The crisis in the Middle East is extremely complex. Since 2011, the war in Syria has forced more than 4 million people to flee the country to seek refuge in neighboring countries (Iraq, Lebanon, Turkey and Jordan¹). During the summer of 2014, the crisis spread to Iraq with the fighting opposing fighters of the Islamic state to Iraqi and Kurdish armed forces. The capture of the city of Mosul by the Islamic State in June 2014 led to massive displacements of population towards the autonomous region of Kurdistan. In the months that followed, the security situation worsened considerably. Around 3 million Iraqis are currently displaced within their country, adding to the 249,000 Syrians who have taken refuge on the territory (²). Humanitarian workers hardly manage to meet the growing needs of these populations whose living conditions are becoming increasingly precarious. Today, the geopolitical situation in the Middle East is so complex that a return to peace seems unlikely to happen in the coming months, and the crisis continues over time.
In this context, access to the education for children is a difficult problem for Iraqi and Syrian families. Humanitarian aid is mainly concentrated in the camps, and families settled in urban areas have little access to services to meet their basic needs. In terms of education, Iraqi Kurdistan schools are often overloaded and unable to cope with the massive influx of Syrian and Iraqi children. Some families cannot afford to send their children to school and pay tuition-related expenses (bus, uniforms, and school supplies). Other constraints such as language barriers also weigh on access to education for Iraqi and Syrian children speaking Arabic, particularly regarding their integration in schools in the autonomous region of Kurdistan where the language spoken is Kurdish.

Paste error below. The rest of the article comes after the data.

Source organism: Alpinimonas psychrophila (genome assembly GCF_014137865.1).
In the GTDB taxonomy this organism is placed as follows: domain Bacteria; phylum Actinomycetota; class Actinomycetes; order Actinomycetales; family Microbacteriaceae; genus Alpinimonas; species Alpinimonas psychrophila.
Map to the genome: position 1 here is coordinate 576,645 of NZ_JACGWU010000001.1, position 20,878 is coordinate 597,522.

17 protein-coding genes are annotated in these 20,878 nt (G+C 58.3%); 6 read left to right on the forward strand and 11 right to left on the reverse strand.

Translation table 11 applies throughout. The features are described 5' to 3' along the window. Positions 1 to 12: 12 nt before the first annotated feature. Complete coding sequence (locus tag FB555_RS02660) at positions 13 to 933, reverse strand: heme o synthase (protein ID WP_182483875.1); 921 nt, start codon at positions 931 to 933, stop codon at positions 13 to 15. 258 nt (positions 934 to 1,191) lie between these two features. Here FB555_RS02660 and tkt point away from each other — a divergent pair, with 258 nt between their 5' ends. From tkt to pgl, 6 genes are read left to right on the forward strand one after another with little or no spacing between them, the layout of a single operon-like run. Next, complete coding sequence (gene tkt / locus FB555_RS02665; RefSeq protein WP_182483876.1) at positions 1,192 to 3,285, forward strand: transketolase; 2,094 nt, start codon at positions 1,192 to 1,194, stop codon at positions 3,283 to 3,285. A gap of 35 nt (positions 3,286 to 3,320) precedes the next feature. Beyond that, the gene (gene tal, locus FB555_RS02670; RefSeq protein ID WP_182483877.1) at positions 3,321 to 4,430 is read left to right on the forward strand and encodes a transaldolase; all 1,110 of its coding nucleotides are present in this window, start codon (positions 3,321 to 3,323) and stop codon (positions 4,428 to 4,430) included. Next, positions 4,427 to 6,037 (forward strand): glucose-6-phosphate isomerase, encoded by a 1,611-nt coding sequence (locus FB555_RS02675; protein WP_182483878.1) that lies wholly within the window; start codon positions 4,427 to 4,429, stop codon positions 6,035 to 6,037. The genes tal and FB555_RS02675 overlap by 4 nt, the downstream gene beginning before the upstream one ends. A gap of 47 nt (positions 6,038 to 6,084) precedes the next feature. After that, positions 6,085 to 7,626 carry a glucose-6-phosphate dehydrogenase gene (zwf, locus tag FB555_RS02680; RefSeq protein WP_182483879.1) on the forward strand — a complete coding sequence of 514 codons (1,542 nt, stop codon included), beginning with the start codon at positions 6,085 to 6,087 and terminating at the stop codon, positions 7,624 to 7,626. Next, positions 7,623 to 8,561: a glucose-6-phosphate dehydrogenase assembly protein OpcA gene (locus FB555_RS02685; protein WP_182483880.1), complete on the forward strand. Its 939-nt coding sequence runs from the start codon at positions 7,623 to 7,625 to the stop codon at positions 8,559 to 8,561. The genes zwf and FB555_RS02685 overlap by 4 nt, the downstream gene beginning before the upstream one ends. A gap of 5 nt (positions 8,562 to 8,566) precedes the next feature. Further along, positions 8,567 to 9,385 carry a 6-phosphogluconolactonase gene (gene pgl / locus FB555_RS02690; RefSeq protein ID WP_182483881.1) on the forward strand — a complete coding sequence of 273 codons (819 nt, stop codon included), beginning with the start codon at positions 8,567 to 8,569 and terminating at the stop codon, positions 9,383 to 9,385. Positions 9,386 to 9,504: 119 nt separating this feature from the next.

Yet the needs in terms of education and psychosocial support are still present. In a crisis context, education remains paramount to improving the well-being of children and allow them to develop. This need is regularly expressed by families for whom it is essential to project into the future, even in an emergency context. Iraqi and Syrian children are often traumatized by the events they have experienced (forced displacement, violence) and it is essential for their well-being that they can express themselves and be handled by professionals. Without access to tailored education and psychosocial support, these children could become a lost generation...
The project "Children of Peace"
Christos Stylianides with Hur, 12 years old,
who has fled the fights in the city of Mossoul ad
who is now studying at the Daratoo Learning Center. Photo: EU Humanitarian Aid ©
The educational programme conducted by TGH in Daratoo in Iraqi Kurdistan, which ended in May 2015, helped restore access to education for 286 Syrian refugee children. The Center hosted 6 to 11 year old children to provide them with classes as well as psychological support and recreational activities during 18 months.